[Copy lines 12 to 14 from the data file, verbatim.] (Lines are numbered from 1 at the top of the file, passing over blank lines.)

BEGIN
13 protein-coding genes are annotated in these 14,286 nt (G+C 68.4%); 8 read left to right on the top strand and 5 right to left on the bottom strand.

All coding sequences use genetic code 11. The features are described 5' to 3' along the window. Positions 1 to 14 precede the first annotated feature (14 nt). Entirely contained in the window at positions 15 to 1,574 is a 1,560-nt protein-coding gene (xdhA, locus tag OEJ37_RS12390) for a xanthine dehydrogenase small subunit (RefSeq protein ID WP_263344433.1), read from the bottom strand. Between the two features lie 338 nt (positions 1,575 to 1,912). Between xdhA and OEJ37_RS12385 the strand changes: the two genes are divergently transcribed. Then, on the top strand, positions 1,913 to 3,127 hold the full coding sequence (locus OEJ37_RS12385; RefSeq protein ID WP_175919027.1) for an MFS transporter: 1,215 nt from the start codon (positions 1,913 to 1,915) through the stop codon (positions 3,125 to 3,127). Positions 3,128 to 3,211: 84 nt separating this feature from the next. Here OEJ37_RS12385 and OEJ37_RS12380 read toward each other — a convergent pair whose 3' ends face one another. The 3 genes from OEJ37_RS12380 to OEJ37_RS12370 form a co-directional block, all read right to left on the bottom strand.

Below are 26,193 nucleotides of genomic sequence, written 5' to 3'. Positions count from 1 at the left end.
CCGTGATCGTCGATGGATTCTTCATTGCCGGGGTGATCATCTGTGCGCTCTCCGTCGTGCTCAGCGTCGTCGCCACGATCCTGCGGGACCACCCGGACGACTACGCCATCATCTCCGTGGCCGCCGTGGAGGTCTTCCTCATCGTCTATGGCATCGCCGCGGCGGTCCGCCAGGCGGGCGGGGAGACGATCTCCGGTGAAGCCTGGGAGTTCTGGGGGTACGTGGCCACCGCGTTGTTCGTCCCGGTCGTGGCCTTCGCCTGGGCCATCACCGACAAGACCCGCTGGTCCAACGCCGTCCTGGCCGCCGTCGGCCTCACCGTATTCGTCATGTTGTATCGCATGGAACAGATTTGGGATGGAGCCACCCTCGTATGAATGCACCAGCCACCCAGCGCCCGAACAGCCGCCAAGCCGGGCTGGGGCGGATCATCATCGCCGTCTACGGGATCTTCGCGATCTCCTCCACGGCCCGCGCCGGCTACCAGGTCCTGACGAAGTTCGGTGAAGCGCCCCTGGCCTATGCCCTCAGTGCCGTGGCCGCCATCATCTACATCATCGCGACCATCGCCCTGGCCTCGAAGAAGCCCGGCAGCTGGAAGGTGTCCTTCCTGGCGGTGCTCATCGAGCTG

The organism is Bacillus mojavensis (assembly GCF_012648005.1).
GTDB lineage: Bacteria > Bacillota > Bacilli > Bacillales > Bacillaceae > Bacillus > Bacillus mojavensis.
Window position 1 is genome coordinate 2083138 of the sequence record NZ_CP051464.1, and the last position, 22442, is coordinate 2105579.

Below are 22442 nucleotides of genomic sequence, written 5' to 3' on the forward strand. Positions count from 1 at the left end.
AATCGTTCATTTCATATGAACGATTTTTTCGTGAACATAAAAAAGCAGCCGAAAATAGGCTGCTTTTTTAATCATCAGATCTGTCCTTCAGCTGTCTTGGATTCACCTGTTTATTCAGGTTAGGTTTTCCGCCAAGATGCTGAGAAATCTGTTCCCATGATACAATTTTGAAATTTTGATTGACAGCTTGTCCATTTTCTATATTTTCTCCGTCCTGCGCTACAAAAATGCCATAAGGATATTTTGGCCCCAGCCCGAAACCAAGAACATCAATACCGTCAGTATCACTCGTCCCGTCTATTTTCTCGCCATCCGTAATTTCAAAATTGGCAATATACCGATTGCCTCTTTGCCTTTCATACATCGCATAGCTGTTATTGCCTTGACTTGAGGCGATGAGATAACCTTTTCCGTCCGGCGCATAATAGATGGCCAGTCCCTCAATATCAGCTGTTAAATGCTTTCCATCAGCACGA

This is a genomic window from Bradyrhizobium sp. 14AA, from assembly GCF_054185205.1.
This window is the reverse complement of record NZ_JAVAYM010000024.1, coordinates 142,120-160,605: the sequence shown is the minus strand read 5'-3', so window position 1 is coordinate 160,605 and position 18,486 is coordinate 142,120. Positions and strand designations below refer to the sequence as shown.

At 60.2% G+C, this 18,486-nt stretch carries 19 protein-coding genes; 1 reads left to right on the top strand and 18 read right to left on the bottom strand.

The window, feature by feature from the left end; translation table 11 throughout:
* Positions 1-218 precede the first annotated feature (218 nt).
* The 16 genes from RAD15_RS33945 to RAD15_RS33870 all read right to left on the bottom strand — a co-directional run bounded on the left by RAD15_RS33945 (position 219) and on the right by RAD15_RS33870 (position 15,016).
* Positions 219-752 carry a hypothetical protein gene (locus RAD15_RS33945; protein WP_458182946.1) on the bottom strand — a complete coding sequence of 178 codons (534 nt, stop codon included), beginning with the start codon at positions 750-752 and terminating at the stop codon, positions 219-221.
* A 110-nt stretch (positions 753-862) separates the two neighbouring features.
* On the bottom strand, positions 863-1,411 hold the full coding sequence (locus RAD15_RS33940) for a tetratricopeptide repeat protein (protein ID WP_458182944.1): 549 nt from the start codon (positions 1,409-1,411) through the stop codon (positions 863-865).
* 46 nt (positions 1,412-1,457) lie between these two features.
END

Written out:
At 60.2% G+C, this 18,486-nt stretch carries 19 protein-coding genes; 1 reads left to right on the top strand and 18 read right to left on the bottom strand.

The window, feature by feature from the left end; translation table 11 throughout:
* Positions 1-218 precede the first annotated feature (218 nt).